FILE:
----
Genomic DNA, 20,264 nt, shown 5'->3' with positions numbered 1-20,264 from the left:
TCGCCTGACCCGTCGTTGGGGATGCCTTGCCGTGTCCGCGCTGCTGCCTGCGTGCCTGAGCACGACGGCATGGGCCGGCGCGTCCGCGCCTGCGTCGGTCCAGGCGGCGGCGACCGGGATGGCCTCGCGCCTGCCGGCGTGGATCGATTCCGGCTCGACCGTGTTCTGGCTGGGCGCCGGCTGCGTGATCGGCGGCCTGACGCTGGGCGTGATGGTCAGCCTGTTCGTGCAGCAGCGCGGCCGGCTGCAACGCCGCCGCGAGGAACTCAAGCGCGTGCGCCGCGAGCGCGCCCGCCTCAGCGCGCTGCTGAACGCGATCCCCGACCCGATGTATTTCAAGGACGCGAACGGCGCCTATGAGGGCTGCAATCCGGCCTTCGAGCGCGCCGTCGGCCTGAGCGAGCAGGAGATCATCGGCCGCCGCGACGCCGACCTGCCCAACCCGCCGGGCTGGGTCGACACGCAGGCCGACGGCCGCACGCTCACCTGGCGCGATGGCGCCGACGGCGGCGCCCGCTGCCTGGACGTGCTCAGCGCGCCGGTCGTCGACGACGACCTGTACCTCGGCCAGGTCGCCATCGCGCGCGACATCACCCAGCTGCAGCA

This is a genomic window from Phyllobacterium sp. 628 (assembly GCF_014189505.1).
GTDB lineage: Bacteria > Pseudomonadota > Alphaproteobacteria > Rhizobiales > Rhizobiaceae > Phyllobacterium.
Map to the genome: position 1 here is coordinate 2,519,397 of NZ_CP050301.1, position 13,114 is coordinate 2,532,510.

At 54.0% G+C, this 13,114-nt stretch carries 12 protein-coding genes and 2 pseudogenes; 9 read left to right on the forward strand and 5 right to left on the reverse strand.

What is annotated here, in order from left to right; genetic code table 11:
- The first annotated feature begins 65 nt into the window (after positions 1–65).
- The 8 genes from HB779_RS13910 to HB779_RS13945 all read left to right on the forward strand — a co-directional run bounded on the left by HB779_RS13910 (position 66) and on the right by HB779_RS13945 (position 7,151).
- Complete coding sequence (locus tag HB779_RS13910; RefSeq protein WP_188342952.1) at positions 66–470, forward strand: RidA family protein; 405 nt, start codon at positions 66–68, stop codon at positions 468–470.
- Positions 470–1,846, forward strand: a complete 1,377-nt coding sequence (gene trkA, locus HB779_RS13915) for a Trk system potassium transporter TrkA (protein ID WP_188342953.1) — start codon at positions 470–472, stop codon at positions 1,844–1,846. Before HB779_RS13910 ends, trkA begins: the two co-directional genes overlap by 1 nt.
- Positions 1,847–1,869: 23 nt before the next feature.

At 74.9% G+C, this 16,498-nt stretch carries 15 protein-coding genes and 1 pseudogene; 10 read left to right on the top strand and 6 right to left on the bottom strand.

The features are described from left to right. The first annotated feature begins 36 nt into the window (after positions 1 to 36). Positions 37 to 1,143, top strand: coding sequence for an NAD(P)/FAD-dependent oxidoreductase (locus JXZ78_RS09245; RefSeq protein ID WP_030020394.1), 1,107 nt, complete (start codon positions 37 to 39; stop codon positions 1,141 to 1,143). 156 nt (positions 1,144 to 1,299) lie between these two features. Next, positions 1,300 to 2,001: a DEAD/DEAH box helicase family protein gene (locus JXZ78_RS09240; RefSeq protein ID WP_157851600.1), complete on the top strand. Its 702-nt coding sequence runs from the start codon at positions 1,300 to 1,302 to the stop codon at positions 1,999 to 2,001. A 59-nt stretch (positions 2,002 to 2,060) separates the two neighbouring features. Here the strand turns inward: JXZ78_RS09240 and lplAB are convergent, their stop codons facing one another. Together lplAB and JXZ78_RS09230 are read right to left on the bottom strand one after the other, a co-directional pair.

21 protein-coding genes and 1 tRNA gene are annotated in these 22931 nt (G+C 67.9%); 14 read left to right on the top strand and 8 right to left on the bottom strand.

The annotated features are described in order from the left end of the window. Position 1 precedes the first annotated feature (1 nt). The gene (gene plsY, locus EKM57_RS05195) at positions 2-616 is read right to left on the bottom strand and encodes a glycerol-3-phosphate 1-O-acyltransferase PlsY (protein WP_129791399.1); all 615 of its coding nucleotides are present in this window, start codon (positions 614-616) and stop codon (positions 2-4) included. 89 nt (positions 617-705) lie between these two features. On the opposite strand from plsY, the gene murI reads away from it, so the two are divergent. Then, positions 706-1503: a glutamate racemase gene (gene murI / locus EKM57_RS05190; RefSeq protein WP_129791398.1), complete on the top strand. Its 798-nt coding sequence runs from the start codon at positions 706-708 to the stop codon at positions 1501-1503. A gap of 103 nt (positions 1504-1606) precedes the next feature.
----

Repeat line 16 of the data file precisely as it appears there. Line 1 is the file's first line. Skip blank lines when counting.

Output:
The annotated features are described in order from the left end of the window. Position 1 precedes the first annotated feature (1 nt). The gene (gene plsY, locus EKM57_RS05195) at positions 2-616 is read right to left on the bottom strand and encodes a glycerol-3-phosphate 1-O-acyltransferase PlsY (protein WP_129791399.1); all 615 of its coding nucleotides are present in this window, start codon (positions 614-616) and stop codon (positions 2-4) included. 89 nt (positions 617-705) lie between these two features. On the opposite strand from plsY, the gene murI reads away from it, so the two are divergent. Then, positions 706-1503: a glutamate racemase gene (gene murI / locus EKM57_RS05190; RefSeq protein WP_129791398.1), complete on the top strand. Its 798-nt coding sequence runs from the start codon at positions 706-708 to the stop codon at positions 1501-1503. A gap of 103 nt (positions 1504-1606) precedes the next feature.